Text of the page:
Rutstein says the deals help a variety of sides: For starters, people in dire need of shelter get a place to live. Property owners get to cash out. Municipalities get people back on the tax rolls and off the streets. And Vengroff and his partners get a tidy profit. “We are definitely interested in finding more properties,” says Rutstein. “The intent is to take this past (Manatee and Sarasota) counties.”
'A good deal'
Vengroff currently operates three former motels on U.S. 41 between downtown Sarasota and downtown Bradenton under the conversion model. One is University Row Apartments, a building with 120 units on the Manatee County side of 41, near the University of South Florida Sarasota-Manatee campus. Vengroff has owned that building for seven years, and in addition to apartments there's also office space that houses employees for his debt collection business, Vengroff Williams.
Another building in the conversion portfolio, the most recent addition, is the former Sarasota Airport Hotel, with 117 units. Vengroff paid $2.25 million for that building, on the Sarasota County side of 41, in September, according to county property records. That's about $19,000 a unit.
The converted apartments, with kitchens and bathrooms, are about 300 square feet; these are former motel rooms, after all. The $575 monthly rent includes utilities and cable TV. Says Vengroff: “It's a good deal when the alternative is living in your car.”
Vengroff has added amenities to the complexes, including a pool, and he tries to install a sense of community. There are Saturday night potluck dinners, yoga classes three times a week and, coming soon, a hydroponic vegetable garden. Vengroff provides nighttime security for the buildings and residents aren't allowed to drink alcohol or use drugs. “We try to keep it clean and safe,” says Vengroff.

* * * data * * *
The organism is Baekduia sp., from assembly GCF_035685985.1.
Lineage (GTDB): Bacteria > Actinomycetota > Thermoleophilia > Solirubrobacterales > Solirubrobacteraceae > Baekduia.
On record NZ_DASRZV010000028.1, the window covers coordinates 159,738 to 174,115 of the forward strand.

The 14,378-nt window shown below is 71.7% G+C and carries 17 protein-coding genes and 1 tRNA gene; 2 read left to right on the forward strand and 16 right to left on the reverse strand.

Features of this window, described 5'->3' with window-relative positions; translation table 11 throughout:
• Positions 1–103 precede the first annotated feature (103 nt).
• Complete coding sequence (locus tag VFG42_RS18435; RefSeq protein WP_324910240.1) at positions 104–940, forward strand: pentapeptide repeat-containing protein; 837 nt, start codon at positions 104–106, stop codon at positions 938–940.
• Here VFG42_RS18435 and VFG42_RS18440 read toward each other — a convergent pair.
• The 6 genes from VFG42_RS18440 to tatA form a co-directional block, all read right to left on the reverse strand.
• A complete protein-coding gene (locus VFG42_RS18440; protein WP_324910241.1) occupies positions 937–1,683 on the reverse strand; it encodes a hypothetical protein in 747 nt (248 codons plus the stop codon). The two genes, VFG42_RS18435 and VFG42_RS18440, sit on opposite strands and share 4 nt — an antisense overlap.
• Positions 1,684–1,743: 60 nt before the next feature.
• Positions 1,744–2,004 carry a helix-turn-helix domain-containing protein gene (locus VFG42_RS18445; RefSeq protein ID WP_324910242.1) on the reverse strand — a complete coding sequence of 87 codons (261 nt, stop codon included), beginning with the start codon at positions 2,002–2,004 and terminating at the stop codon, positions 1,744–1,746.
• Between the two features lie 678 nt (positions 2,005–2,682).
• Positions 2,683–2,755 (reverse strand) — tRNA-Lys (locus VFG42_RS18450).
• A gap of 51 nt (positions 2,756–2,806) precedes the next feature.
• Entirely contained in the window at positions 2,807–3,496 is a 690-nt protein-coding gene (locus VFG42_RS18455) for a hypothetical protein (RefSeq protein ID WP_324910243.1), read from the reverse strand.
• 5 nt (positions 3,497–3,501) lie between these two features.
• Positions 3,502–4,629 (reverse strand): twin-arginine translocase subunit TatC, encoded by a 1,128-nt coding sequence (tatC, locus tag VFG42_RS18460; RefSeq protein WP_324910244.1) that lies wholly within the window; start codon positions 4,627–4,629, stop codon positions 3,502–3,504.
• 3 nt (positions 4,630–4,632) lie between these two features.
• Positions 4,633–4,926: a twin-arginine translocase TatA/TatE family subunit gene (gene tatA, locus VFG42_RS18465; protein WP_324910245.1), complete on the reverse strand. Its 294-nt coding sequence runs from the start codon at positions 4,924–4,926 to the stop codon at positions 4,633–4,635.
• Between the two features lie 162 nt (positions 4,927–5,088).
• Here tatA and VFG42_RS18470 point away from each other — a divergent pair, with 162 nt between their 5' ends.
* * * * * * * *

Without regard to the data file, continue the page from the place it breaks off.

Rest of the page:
A successful tenant, in return, will do more than pay rent. He or she will also get and maintain employment, something Vengroff's team monitors the old-fashioned way: His people knock on doors at 8 a.m. to roust anyone in bed. “If they are not out there working we will take them out to places with help wanted signs,” says Vengroff. “If they don't want to work, they can't stay here.”
Tenants come mostly from local nonprofits, such as the Salvation Army and Jewish Family & Children's Services. Those organizations help find tenants with the best chance of succeeding in the apartments. “Harvey is filling a niche,” says former Sarasota County Commissioner Jon Thaxton, who is now director of community investment for the Gulf Coast Community Foundation, and helps on the tenant side of Vengroff's model. “I'm unaware of anyone else doing anything like this.”
Vengroff has been in business in some form since the 1960s, when he ran a small storefront janitorial services business on Long Island, N.Y. His first office was 300 square feet.